When a company is involved in an M&A, either as a buyer or seller, analyzing the prospective transaction to determine if it makes sense for shareholders is critical. Knowing the basics of when or if a deal makes practical and financial sense is helpful, but seeking help from a CPA to analyze the pros and cons is essential.
A merger is the combining of two businesses, and an acquisition is the purchase of the ownership of one business by another. Basically, one company, the buyer or acquirer, proposes to offer cash or its own common stock in order to acquire the common stock of another company. Usually, the seller’s company’s board of directors and shareholders approve the transaction. If that approval is not or cannot be obtained, the M&A is called a “hostile takeover,” which results in one company acquiring enough stock of a targeted company to control it against the wishes of the target’s management or shareholders.
Managing the Analysis
To analyze the potential for an M&A deal, one goal is to try to determine whether the buyer’s earnings per share (EPS) will increase or decrease as a result of the deal. An increase in expected EPS from a merger is called “accretion,” and the acquisition is called an accretive acquisition. A decrease in expected EPS from a merger is called “dilution,” and the acquisition is called a dilutive acquisition. Other key factors to evaluate are:
- Balance sheet impact and adjustments.
- Type of consideration offered (i.e., cash versus stock).
- Goodwill creation.
- Transaction fees.
Reasons for M&A Transactions
One reason for M&As is to increase value for the acquirer by creating ways to increase profit and earnings. Examples of synergies include:
- Revenue synergies. Increasing and diversifying sources of revenue by the acquisition of new and complementary product and service offerings.
- Operational synergies. Increasing production capacity through acquisition of workforce and facilities.
- Revenue/cost synergies. Increasing market share and economies of scale.
- Financial synergies. Reduction of financial risk and potentially lower borrowing costs.
- Operational and cost synergies. Increasing operational efficiency and expertise or research and development expertise and programs.
Acquiring another company also may be defensive to protect the acquirer from potential competition in the future. For example, a large company may acquire a small but growing company if the small company has a substantial competitive advantage over the large company, such as technology or a patent or a superior product.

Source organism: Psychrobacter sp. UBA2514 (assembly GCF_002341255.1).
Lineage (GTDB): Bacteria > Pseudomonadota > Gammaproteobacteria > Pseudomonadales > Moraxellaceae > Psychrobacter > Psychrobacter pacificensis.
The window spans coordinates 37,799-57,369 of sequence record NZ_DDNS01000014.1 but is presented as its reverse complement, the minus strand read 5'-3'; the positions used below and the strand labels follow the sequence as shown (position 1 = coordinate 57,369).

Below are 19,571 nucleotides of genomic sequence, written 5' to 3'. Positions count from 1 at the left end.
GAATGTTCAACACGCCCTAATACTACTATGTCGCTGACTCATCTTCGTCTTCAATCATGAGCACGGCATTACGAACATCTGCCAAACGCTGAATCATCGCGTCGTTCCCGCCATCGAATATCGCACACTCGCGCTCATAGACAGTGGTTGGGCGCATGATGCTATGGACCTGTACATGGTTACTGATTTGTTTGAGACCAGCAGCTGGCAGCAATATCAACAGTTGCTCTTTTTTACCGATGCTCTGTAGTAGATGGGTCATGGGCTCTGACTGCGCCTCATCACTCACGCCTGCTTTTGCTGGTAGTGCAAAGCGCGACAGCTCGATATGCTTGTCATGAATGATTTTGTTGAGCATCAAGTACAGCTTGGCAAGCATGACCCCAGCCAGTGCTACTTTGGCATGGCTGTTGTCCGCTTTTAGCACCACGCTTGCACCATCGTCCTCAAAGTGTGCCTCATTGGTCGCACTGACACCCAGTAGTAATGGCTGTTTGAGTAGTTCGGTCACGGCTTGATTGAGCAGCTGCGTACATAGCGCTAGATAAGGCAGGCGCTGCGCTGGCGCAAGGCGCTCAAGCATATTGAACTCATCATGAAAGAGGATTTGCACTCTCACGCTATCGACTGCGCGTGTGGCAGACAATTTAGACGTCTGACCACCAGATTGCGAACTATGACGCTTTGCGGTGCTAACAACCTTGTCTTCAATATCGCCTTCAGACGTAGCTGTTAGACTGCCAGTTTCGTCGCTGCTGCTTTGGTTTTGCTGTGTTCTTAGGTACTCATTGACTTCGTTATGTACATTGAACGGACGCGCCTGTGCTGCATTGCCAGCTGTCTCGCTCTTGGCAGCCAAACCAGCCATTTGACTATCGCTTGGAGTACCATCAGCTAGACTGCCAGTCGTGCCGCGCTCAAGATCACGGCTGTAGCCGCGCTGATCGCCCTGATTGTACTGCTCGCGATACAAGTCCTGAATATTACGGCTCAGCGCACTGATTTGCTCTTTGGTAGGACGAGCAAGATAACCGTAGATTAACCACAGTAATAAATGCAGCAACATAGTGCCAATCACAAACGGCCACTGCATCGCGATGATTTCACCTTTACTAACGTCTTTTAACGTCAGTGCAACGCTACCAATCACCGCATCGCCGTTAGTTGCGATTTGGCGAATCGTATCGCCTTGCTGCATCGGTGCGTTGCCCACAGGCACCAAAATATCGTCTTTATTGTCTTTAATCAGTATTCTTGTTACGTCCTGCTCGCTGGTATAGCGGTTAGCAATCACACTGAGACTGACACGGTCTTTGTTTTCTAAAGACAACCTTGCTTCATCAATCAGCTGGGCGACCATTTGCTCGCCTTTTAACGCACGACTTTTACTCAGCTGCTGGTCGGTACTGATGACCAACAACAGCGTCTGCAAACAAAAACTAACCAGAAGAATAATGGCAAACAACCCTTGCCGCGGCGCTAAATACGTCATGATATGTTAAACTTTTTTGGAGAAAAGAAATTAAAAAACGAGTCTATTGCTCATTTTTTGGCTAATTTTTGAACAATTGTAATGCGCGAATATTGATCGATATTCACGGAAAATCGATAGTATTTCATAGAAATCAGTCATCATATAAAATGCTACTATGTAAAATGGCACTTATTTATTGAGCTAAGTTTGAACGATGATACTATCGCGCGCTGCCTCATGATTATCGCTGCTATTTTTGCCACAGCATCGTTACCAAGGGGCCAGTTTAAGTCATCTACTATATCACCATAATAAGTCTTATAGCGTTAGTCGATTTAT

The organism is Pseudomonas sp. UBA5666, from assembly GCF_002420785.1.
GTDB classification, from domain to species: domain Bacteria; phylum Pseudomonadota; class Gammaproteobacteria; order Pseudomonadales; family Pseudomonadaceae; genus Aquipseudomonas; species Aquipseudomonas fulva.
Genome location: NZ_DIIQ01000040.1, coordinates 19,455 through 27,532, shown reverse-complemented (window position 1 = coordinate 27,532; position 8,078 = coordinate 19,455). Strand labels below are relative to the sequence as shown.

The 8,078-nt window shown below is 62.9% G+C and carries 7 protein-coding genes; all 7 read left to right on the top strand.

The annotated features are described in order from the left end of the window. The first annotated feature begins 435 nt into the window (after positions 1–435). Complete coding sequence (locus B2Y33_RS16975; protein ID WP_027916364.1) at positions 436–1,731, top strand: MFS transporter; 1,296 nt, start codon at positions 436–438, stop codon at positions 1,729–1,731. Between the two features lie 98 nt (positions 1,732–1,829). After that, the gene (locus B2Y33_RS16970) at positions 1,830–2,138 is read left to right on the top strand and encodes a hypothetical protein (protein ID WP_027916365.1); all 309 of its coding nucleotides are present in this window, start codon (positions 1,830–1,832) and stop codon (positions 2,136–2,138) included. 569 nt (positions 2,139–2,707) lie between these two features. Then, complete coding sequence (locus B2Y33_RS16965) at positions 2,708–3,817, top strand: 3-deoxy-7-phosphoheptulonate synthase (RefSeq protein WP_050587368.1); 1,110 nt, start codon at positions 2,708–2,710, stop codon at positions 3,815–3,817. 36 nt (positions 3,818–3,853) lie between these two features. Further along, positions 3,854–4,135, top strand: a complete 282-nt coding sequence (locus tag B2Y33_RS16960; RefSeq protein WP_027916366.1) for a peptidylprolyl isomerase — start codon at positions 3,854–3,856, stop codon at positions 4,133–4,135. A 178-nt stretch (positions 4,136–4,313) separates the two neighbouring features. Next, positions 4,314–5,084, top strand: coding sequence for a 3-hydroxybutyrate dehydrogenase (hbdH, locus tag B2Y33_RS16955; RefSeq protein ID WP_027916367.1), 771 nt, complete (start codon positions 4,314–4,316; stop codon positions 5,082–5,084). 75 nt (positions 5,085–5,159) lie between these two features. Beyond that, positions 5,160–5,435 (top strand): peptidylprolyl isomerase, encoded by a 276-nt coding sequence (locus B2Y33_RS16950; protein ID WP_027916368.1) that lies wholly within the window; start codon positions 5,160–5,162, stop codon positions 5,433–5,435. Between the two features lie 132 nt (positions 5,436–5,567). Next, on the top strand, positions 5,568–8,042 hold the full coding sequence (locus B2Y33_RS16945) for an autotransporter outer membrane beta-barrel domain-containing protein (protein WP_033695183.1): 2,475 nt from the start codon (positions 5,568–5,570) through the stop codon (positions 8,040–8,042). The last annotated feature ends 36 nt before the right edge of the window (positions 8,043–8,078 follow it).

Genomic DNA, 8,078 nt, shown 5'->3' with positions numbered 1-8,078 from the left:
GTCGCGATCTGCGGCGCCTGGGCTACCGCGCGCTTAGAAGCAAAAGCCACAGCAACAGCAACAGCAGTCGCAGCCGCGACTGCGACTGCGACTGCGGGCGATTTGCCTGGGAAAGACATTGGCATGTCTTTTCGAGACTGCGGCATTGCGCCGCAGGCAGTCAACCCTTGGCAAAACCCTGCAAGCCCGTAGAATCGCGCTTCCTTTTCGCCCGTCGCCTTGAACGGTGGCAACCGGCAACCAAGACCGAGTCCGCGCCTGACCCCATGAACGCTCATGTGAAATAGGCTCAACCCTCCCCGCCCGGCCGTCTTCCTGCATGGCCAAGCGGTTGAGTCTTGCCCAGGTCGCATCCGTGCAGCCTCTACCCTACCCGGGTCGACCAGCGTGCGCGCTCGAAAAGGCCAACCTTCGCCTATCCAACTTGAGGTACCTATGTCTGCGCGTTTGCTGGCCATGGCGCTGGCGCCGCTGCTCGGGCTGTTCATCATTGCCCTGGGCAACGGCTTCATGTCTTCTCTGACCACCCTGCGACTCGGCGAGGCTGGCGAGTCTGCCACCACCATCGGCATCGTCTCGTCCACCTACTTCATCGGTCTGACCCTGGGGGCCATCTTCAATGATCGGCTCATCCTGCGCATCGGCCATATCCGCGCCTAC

Purchase Price Considerations
The M&A buyer generally wants to increase shareholder value available, and one way to do that is to not overpay for the acquisition. Thus, determining an appropriate purchase price is important.
One component of purchase price is the “control premium,” that is, the price paid above market value for a target company in order to gain control. Therefore, knowing how much of a control premium should be paid is critical. Methods used to establish a fair value for a target company in an M&A transaction include:
- Comparable company analysis.
- Discounted cash flow analysis.
- Accretion or dilution analysis.
Another important factor is the type of consideration being offered to the target’s shareholders. In consideration of the purchase price the buyer can offer:
- The buyer’s common stock, known as “equity.”
- A combination of both.
Typically, if the buyer’s current stock price is considered undervalued relative to that of peers, the buyer may not use equity as consideration, because it would have to give the stockholders of the target a relatively large number of shares in order to acquire the company. On the flip side, the target shareholders may want to receive equity because they feel it is more valuable than receiving cash.
Another consideration that is not discussed in this article are taxes. When contemplating a merger or an acquisition, be sure to get professional advice from the very beginning. Contact Randy G. Brammer, CPA to discuss your situation.